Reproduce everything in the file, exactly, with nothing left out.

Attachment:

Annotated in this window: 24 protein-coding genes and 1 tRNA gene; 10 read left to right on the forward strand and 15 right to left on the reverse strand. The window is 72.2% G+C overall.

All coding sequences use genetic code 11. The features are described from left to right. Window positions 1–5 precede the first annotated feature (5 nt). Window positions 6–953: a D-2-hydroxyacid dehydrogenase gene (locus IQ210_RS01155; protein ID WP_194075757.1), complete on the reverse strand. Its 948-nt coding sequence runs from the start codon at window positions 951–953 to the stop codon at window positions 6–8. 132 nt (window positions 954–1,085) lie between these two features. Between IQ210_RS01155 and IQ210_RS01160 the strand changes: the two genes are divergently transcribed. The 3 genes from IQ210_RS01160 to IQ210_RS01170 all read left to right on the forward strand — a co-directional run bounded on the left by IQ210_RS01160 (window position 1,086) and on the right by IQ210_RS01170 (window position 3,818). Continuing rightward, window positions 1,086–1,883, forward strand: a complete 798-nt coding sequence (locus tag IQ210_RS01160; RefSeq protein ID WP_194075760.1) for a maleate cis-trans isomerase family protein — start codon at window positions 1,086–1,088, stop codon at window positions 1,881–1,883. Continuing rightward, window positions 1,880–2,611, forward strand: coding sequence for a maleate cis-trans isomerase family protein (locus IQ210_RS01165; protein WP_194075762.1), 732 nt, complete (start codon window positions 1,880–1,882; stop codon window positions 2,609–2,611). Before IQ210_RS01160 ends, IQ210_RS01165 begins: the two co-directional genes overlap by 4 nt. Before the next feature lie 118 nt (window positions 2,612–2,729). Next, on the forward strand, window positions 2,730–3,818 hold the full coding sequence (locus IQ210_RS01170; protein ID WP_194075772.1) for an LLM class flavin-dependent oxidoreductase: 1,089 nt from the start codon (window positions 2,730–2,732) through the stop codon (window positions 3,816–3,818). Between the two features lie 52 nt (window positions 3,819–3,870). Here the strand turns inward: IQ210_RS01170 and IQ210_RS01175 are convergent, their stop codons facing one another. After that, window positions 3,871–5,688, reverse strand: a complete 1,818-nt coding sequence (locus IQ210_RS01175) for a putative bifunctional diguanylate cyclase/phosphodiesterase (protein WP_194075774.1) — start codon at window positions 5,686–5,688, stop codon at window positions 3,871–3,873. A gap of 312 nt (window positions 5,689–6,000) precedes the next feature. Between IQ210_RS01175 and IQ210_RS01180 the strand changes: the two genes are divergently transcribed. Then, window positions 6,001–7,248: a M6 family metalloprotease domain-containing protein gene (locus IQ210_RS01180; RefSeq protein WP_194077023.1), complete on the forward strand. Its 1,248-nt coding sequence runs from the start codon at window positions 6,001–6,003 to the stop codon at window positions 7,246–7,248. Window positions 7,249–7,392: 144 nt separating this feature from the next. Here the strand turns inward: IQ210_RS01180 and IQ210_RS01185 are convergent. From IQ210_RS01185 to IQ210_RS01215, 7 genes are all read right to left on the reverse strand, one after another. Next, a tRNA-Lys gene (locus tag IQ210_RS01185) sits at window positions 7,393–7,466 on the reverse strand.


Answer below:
Annotated in this window: 24 protein-coding genes and 1 tRNA gene; 10 read left to right on the forward strand and 15 right to left on the reverse strand. The window is 72.2% G+C overall.

All coding sequences use genetic code 11. The features are described from left to right. Window positions 1–5 precede the first annotated feature (5 nt). Window positions 6–953: a D-2-hydroxyacid dehydrogenase gene (locus IQ210_RS01155; protein ID WP_194075757.1), complete on the reverse strand. Its 948-nt coding sequence runs from the start codon at window positions 951–953 to the stop codon at window positions 6–8. 132 nt (window positions 954–1,085) lie between these two features. Between IQ210_RS01155 and IQ210_RS01160 the strand changes: the two genes are divergently transcribed. The 3 genes from IQ210_RS01160 to IQ210_RS01170 all read left to right on the forward strand — a co-directional run bounded on the left by IQ210_RS01160 (window position 1,086) and on the right by IQ210_RS01170 (window position 3,818). Continuing rightward, window positions 1,086–1,883, forward strand: a complete 798-nt coding sequence (locus tag IQ210_RS01160; RefSeq protein ID WP_194075760.1) for a maleate cis-trans isomerase family protein — start codon at window positions 1,086–1,088, stop codon at window positions 1,881–1,883. Continuing rightward, window positions 1,880–2,611, forward strand: coding sequence for a maleate cis-trans isomerase family protein (locus IQ210_RS01165; protein WP_194075762.1), 732 nt, complete (start codon window positions 1,880–1,882; stop codon window positions 2,609–2,611). Before IQ210_RS01160 ends, IQ210_RS01165 begins: the two co-directional genes overlap by 4 nt. Before the next feature lie 118 nt (window positions 2,612–2,729). Next, on the forward strand, window positions 2,730–3,818 hold the full coding sequence (locus IQ210_RS01170; protein ID WP_194075772.1) for an LLM class flavin-dependent oxidoreductase: 1,089 nt from the start codon (window positions 2,730–2,732) through the stop codon (window positions 3,816–3,818). Between the two features lie 52 nt (window positions 3,819–3,870). Here the strand turns inward: IQ210_RS01170 and IQ210_RS01175 are convergent, their stop codons facing one another. After that, window positions 3,871–5,688, reverse strand: a complete 1,818-nt coding sequence (locus IQ210_RS01175) for a putative bifunctional diguanylate cyclase/phosphodiesterase (protein WP_194075774.1) — start codon at window positions 5,686–5,688, stop codon at window positions 3,871–3,873. A gap of 312 nt (window positions 5,689–6,000) precedes the next feature. Between IQ210_RS01175 and IQ210_RS01180 the strand changes: the two genes are divergently transcribed. Then, window positions 6,001–7,248: a M6 family metalloprotease domain-containing protein gene (locus IQ210_RS01180; RefSeq protein WP_194077023.1), complete on the forward strand. Its 1,248-nt coding sequence runs from the start codon at window positions 6,001–6,003 to the stop codon at window positions 7,246–7,248. Window positions 7,249–7,392: 144 nt separating this feature from the next. Here the strand turns inward: IQ210_RS01180 and IQ210_RS01185 are convergent. From IQ210_RS01185 to IQ210_RS01215, 7 genes are all read right to left on the reverse strand, one after another. Next, a tRNA-Lys gene (locus tag IQ210_RS01185) sits at window positions 7,393–7,466 on the reverse strand.